Interestingly, myoblasts secreted higher amount of Gal-1 than of Sema-3A, contrarily to that was observed for MSCs, used as a control. We next assessed whether Gal-1 and Sema-3A were directly involved in myoblasts-mediated PBMCs immunosuppression, since both ligands are capable to specifically inhibit PBMCs proliferation. To this aim, myoblasts and PBMCs were cocultured in the presence of neutralizing Gal-1 and Sema-3A antibodies. The blockade of Gal-1 and Sema-3A, secreted by myoblasts, restored the proliferation of PBMCs in a dose-dependent manner (Figure 3(d)). Consistently with the amounts of both molecules secreted by myoblasts, the restoration of PBMCs proliferation was higher with anti-Gal-1 antibodies than with anti-Sema-3A antibodies (98% and 68% at 40 μg/mL, resp.). Taken together, these results demonstrated the implication of Gal-1 and, at a lesser extent of Sema-3A, in the immunosuppressive properties of myoblasts. In order to evaluate the relevance of these findings in situ, Gal-1 and Sema-3A expressions were assessed on human muscle biopsies. Similarly to that was observed on cultured myoblasts, both molecules were expressed in healthy human muscles (Figures 4(a), 4(b)). Gal-1 expression was greater than that of Sema-3A, consistently with the in vitro observations.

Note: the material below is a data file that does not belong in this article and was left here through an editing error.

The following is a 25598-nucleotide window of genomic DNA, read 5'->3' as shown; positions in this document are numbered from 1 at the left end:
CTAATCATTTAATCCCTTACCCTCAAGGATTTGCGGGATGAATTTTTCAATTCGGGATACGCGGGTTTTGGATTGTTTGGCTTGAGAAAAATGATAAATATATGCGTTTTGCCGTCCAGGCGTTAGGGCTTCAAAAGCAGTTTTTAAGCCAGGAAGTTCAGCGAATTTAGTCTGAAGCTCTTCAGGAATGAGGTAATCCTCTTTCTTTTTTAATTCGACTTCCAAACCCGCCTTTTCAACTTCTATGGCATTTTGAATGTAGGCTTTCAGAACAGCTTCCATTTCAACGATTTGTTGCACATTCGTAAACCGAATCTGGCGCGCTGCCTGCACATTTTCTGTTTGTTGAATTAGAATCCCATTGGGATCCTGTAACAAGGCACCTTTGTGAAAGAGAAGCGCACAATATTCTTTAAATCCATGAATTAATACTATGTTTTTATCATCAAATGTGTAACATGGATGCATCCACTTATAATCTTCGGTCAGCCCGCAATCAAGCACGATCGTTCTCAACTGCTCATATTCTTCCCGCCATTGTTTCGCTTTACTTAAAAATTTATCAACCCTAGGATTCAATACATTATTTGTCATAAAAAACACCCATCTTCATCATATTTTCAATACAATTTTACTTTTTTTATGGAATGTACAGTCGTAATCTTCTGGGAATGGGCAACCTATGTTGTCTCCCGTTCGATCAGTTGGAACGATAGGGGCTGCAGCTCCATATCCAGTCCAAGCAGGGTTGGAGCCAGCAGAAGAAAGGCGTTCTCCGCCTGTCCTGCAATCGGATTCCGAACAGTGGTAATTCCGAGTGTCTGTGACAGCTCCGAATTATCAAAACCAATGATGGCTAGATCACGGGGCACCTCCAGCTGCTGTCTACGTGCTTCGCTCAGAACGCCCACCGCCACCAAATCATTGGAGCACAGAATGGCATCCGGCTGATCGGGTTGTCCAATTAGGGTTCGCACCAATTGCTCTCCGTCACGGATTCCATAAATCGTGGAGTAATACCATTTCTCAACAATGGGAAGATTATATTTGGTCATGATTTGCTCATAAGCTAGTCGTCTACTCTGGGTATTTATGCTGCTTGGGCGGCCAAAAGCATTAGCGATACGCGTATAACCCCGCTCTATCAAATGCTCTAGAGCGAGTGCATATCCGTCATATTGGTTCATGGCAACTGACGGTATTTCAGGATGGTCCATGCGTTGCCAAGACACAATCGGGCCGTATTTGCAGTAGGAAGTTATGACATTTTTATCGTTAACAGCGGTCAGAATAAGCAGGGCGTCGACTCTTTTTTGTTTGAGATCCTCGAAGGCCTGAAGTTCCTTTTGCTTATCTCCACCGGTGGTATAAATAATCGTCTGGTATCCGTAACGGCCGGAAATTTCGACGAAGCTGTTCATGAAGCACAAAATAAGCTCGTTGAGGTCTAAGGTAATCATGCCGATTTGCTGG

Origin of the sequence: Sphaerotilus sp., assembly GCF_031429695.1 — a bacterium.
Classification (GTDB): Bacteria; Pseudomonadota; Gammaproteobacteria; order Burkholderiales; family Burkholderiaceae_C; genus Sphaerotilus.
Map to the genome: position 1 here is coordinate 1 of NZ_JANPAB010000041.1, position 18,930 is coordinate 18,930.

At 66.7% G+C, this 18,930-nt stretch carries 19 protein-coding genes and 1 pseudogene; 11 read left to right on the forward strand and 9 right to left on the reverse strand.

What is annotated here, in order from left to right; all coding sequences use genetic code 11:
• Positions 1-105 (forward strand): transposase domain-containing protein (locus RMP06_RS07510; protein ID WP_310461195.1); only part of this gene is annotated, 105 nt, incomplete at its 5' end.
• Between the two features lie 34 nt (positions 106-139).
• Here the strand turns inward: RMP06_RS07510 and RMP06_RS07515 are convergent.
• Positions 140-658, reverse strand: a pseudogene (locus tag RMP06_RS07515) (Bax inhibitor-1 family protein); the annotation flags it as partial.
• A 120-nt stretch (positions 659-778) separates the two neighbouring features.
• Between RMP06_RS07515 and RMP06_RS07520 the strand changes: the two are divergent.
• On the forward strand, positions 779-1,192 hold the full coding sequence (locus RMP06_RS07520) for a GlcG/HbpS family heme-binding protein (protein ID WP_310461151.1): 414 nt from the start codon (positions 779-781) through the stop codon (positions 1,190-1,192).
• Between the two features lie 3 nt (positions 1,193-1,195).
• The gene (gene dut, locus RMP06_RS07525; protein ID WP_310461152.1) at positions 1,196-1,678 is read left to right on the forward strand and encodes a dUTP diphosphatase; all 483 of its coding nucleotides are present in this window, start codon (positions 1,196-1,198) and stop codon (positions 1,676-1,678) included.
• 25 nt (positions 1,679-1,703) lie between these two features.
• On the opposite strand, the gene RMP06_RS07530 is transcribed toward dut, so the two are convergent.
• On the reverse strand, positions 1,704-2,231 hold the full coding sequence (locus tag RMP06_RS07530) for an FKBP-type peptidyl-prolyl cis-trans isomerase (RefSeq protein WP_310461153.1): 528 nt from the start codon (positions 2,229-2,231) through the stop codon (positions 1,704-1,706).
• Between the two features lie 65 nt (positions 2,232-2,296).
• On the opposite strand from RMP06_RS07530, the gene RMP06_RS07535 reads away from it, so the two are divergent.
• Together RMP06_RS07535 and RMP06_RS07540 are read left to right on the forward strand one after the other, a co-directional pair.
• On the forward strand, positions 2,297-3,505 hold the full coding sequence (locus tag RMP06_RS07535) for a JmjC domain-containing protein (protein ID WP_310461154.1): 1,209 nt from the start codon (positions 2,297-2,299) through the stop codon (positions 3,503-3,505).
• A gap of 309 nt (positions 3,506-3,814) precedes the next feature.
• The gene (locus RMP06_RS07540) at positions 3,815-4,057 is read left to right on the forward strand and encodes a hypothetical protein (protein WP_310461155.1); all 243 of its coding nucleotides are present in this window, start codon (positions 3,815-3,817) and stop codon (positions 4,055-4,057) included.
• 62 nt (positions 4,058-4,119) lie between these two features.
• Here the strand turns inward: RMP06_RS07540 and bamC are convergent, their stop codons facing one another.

Emerging findings have pointed out the active interactions between muscle cells and the immune system. Muscle cells secrete cytokines involved in immune and inflammatory reactions, respond to inflammatory molecules, and may act as antigen-presenting cell in particular conditions . Moreover, it has been shown that, in inflammatory myopathies, muscle cells expressed costimulatory molecules, cell adhesion molecules, and cytokine receptors [27–29]. Our study is limited due to the lack of experiment on myoblasts from pathological conditions. Acknowledging these limitations, our data indicate that the Sema-3A- and Gal-1-mediated immunomodulation may contribute to protect muscle from inflammatory and/or immune injuries.
S. Lecourt performed research, analyzed and interpreted data, and wrote the paper. Y. Lepelletier designed research, analyzed and interpreted data, and wrote the paper. V. Vanneaux and R. Jarray, and T. Domet performed research and analyzed data. F. Raynaud, R. H. Slimane provided vital materials. A. Cras and O. Hermine analyzed and interpreted data. J. P. Marolleau and J. Larghero, designed research, analyzed and interpreted data, and wrote the paper. S. Lecourt and Y. Lepelletier contributed equally to this work. P. Marolleau and J. Larghero codirected this work.
Conflict of Interests
No competing financial interests exist.
S. Lecourt was supported in part by a Grant from the French Agence Nationale de la Recherche (no. ANR05PRIB01103). This work was supported in part by Grants from the Pôle de Compétitivité Meditech Santé Ingenis (no. 052906053), Ligue Contre le Cancer, Arreca, Canceropole Ile de France, Fondation pour la Recherche Médicale, Fondation de France and INCa. The authors wish to thank Dr. A. Shirvan and Dr. A. Barzilai for providing them anti-Sema-3A and B. Leforban for technical assistance.